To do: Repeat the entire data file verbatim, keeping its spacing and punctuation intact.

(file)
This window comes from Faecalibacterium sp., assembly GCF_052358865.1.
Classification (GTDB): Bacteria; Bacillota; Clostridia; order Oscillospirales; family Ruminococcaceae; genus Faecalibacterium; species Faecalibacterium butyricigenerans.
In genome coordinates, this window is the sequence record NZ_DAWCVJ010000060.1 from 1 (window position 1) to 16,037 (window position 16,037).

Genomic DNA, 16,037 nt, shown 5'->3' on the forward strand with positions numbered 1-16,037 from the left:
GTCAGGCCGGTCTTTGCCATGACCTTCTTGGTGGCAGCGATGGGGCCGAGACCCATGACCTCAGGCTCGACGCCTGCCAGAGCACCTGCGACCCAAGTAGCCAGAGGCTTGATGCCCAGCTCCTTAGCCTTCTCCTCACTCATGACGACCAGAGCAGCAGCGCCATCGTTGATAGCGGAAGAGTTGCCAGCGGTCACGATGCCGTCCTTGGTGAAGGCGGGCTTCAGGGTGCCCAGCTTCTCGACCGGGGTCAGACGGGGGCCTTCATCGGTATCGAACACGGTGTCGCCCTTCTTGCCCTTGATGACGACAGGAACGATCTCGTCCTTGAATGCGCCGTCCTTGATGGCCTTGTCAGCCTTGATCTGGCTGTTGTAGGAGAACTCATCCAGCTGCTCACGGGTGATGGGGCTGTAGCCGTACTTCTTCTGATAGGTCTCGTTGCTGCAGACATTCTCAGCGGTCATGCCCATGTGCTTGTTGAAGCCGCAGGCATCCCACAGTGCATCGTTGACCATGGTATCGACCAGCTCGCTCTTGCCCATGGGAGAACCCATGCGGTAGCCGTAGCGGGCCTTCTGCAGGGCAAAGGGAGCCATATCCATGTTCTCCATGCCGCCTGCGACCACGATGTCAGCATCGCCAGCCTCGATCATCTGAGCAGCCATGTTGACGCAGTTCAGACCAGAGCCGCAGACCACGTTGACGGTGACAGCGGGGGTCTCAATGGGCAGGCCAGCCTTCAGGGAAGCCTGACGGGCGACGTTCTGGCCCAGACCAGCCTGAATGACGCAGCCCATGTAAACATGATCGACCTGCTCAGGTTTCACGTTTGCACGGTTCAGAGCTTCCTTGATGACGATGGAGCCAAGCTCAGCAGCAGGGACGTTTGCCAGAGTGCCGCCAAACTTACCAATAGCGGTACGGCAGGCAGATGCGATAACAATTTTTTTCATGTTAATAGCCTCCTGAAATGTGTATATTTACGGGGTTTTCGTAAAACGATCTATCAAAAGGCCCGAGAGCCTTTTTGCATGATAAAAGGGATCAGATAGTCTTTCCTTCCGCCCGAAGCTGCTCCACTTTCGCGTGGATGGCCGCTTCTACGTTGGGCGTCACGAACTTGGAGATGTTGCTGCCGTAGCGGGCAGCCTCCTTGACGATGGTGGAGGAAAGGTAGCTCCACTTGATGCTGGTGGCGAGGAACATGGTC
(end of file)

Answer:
This window comes from Faecalibacterium sp., assembly GCF_052358865.1.
Classification (GTDB): Bacteria; Bacillota; Clostridia; order Oscillospirales; family Ruminococcaceae; genus Faecalibacterium; species Faecalibacterium butyricigenerans.
In genome coordinates, this window is the sequence record NZ_DAWCVJ010000060.1 from 1 (window position 1) to 16,037 (window position 16,037).

Genomic DNA, 16,037 nt, shown 5'->3' on the forward strand with positions numbered 1-16,037 from the left:
GTCAGGCCGGTCTTTGCCATGACCTTCTTGGTGGCAGCGATGGGGCCGAGACCCATGACCTCAGGCTCGACGCCTGCCAGAGCACCTGCGACCCAAGTAGCCAGAGGCTTGATGCCCAGCTCCTTAGCCTTCTCCTCACTCATGACGACCAGAGCAGCAGCGCCATCGTTGATAGCGGAAGAGTTGCCAGCGGTCACGATGCCGTCCTTGGTGAAGGCGGGCTTCAGGGTGCCCAGCTTCTCGACCGGGGTCAGACGGGGGCCTTCATCGGTATCGAACACGGTGTCGCCCTTCTTGCCCTTGATGACGACAGGAACGATCTCGTCCTTGAATGCGCCGTCCTTGATGGCCTTGTCAGCCTTGATCTGGCTGTTGTAGGAGAACTCATCCAGCTGCTCACGGGTGATGGGGCTGTAGCCGTACTTCTTCTGATAGGTCTCGTTGCTGCAGACATTCTCAGCGGTCATGCCCATGTGCTTGTTGAAGCCGCAGGCATCCCACAGTGCATCGTTGACCATGGTATCGACCAGCTCGCTCTTGCCCATGGGAGAACCCATGCGGTAGCCGTAGCGGGCCTTCTGCAGGGCAAAGGGAGCCATATCCATGTTCTCCATGCCGCCTGCGACCACGATGTCAGCATCGCCAGCCTCGATCATCTGAGCAGCCATGTTGACGCAGTTCAGACCAGAGCCGCAGACCACGTTGACGGTGACAGCGGGGGTCTCAATGGGCAGGCCAGCCTTCAGGGAAGCCTGACGGGCGACGTTCTGGCCCAGACCAGCCTGAATGACGCAGCCCATGTAAACATGATCGACCTGCTCAGGTTTCACGTTTGCACGGTTCAGAGCTTCCTTGATGACGATGGAGCCAAGCTCAGCAGCAGGGACGTTTGCCAGAGTGCCGCCAAACTTACCAATAGCGGTACGGCAGGCAGATGCGATAACAATTTTTTTCATGTTAATAGCCTCCTGAAATGTGTATATTTACGGGGTTTTCGTAAAACGATCTATCAAAAGGCCCGAGAGCCTTTTTGCATGATAAAAGGGATCAGATAGTCTTTCCTTCCGCCCGAAGCTGCTCCACTTTCGCGTGGATGGCCGCTTCTACGTTGGGCGTCACGAACTTGGAGATGTTGCTGCCGTAGCGGGCAGCCTCCTTGACGATGGTGGAGGAAAGGTAGCTCCACTTGATGCTGGTGGCGAGGAACATGGTC